The author's latest novel, I Am Charlotte Simmons, is set at fictional Dupont University
SI: You pitched for Washington and Lee University (below). Give us a scouting report on Tom Wolfe the pitcher.
Wolfe: I went to a New York Giants tryout camp in 1952, but anybody could try out if you had a uniform. I didn't make the cut. The scout said, "You have a nice little sinker and not a bad curve. But we're just looking for one thing: A fastball that makes the catcher shudder. Once you got one of those, you come on back and we'll take another look at you." That was a pretty fair warning as to what my future was going to hold.
SI: Did your athletic career influence your writing?
November 15, 2004
Wolfe: I doubt it. But all through high school and college I was the sports editor of the newspaper. I was always conscious of the way sportswriters wrote. Sportswriters always had the best style because newspapers would not let anybody else cut loose. I used to follow an Associated Press writer named Sid Feder. I loved his leads. One involved a Thanksgiving matchup between Virginia Military Institute and Virginia Tech. The lead was, "The VMI cadets had Thanksgiving dinner yesterday, feathers and all, defeating the gobblers of Virginia Tech." To me, that was high-class.
SI: Your daughter went to Duke. Did you base the basketball team in I Am Charlotte Simmons on the Blue Devils?
Wolfe: Perhaps I got the idea of a powerful basketball game from Duke. But that's as much as I got. The personality of my coach is far removed from Mike Krzyzewski. Mike is a smooth operator. He's diplomatic. And my man is much more in the Bobby Knight mold.
SI: You spent a lot of time around college athletes while researching the book. Are they true student-athletes, or are they hired guns?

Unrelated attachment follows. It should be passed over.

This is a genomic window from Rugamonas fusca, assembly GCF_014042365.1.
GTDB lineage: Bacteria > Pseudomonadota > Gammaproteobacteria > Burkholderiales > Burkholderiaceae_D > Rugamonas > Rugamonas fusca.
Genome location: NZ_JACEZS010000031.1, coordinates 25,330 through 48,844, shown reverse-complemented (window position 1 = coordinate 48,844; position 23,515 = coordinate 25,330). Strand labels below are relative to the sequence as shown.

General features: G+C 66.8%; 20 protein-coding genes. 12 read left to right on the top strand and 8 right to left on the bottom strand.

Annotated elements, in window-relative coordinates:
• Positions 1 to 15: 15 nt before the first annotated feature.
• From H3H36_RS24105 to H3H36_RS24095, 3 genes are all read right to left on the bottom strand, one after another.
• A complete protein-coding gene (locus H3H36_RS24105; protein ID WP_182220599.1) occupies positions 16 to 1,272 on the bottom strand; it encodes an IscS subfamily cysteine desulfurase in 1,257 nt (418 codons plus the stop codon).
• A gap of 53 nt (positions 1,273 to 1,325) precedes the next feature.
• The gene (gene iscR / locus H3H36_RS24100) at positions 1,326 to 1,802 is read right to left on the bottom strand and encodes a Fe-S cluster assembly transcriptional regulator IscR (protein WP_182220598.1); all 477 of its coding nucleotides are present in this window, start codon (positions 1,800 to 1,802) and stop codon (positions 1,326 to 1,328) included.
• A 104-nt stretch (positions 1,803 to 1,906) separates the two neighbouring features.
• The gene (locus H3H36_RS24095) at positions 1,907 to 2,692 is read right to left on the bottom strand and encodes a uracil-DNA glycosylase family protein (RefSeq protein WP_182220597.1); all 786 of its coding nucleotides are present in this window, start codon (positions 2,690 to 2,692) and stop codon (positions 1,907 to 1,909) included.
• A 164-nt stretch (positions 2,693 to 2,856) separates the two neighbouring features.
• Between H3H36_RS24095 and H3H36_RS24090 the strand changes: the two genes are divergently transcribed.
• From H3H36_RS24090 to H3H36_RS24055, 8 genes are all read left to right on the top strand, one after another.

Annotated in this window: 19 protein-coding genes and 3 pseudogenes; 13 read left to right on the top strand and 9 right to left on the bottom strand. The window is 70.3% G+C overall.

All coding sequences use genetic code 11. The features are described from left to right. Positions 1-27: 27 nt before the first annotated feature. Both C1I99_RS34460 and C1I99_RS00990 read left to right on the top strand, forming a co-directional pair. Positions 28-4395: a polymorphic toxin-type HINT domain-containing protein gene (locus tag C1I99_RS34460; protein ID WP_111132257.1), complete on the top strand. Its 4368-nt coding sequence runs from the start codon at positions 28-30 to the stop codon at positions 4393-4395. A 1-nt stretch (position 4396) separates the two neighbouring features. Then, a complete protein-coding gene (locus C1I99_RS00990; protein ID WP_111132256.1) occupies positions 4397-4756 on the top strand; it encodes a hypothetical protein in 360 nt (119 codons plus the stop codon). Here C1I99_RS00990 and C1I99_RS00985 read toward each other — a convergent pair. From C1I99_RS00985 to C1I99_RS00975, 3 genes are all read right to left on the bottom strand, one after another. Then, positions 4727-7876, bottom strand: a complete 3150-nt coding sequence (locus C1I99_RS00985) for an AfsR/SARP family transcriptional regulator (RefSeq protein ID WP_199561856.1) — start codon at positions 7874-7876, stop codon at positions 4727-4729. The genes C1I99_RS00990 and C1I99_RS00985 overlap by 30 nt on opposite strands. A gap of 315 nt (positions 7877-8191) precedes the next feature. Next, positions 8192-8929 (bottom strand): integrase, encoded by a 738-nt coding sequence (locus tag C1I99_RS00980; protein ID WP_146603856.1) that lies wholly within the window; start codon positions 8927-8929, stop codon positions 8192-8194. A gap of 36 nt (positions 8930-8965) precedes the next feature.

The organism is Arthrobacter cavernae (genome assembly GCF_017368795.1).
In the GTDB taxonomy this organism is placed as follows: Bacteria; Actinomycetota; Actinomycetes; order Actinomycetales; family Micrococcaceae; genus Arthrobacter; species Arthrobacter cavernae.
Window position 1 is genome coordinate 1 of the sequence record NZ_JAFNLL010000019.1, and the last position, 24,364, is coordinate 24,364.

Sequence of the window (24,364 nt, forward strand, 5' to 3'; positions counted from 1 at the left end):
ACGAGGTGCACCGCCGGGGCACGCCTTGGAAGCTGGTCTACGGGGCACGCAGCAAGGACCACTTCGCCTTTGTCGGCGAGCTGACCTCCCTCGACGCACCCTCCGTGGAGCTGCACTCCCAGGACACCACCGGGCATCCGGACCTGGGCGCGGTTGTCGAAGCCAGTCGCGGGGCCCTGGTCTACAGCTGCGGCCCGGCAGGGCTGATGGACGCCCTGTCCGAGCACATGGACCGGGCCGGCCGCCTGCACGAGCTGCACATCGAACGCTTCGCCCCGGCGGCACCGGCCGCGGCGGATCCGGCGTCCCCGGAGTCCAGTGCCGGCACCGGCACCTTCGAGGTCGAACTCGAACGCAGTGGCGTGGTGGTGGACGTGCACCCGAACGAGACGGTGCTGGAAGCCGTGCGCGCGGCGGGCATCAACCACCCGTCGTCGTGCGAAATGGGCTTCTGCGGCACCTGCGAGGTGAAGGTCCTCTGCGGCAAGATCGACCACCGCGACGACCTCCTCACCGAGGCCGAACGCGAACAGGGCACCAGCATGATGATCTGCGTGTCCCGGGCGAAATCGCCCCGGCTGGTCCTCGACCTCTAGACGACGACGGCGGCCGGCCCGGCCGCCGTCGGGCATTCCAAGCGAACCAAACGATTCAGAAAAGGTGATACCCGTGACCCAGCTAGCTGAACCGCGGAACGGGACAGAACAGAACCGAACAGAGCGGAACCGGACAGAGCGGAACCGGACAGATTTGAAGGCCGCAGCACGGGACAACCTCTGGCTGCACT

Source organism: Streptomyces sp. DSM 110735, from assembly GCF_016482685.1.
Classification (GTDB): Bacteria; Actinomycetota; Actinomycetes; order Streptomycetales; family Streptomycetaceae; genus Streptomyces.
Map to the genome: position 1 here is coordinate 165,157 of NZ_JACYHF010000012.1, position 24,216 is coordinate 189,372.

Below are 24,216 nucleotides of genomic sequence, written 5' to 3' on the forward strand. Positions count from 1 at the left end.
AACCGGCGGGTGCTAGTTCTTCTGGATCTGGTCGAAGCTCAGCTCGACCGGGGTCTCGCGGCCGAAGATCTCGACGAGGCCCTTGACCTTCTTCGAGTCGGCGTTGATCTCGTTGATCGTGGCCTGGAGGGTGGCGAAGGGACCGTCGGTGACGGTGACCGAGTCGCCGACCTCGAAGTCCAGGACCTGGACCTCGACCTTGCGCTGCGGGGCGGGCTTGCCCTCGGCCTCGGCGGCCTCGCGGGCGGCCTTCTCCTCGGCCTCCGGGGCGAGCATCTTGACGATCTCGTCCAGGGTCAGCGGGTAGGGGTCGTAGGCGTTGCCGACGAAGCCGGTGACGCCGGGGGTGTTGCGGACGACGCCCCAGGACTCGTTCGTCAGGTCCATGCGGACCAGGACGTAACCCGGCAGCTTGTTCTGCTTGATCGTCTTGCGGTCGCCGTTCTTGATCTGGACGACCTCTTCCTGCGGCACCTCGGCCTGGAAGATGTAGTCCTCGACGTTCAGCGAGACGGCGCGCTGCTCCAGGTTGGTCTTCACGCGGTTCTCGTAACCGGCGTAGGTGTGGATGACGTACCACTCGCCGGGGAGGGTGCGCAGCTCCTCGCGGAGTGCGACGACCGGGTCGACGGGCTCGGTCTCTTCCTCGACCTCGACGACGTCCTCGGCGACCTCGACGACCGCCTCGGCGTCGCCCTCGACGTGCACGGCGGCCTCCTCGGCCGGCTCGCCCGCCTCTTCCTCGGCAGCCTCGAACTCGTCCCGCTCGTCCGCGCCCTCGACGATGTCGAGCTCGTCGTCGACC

Wolfe: In big-time sports--like in the Southeastern Conference--they are hired mercenaries, let's face it. It's not necessarily true in Division III, but even there, there's a lot of bringing in ringers, if you will. It is a terrible charade to call them student-athletes.
SI: What colleges did you visit to do research for the book?
Wolfe: I wanted [the book's fictional school] to have big-time sports and a high academic standard. So I started off at Stanford because Stanford has both. Then I went to the University of Michigan and took some short trips to Harvard, Yale, Princeton and Penn. And I went to North Carolina.
SI: Were the athletes willing to talk to you?
Wolfe: Some were, if I had a way to get to know them. I think they liked to talk about their lives. We all do.
SI: What did you hope to learn from the athletes?
Wolfe: I wanted to know what it was like to be on the court as sound builds up. One player told me the sound becomes static. It doesn't sound like a human sound. You don't hear the insults. You don't hear anybody cheering you on. You feel like you're in a shell that separates you from the rest of the world--and the world is watching. Another player told me he was never at peace unless he was on the court and the ball was in play, because he wasn't confident enough to deal with the ordinary world. That's why when my character Jojo Johanssen is outgunned in the first game of the season and loses his starting position, I tried to put the emphasis on how the horn sounding represented his world coming apart.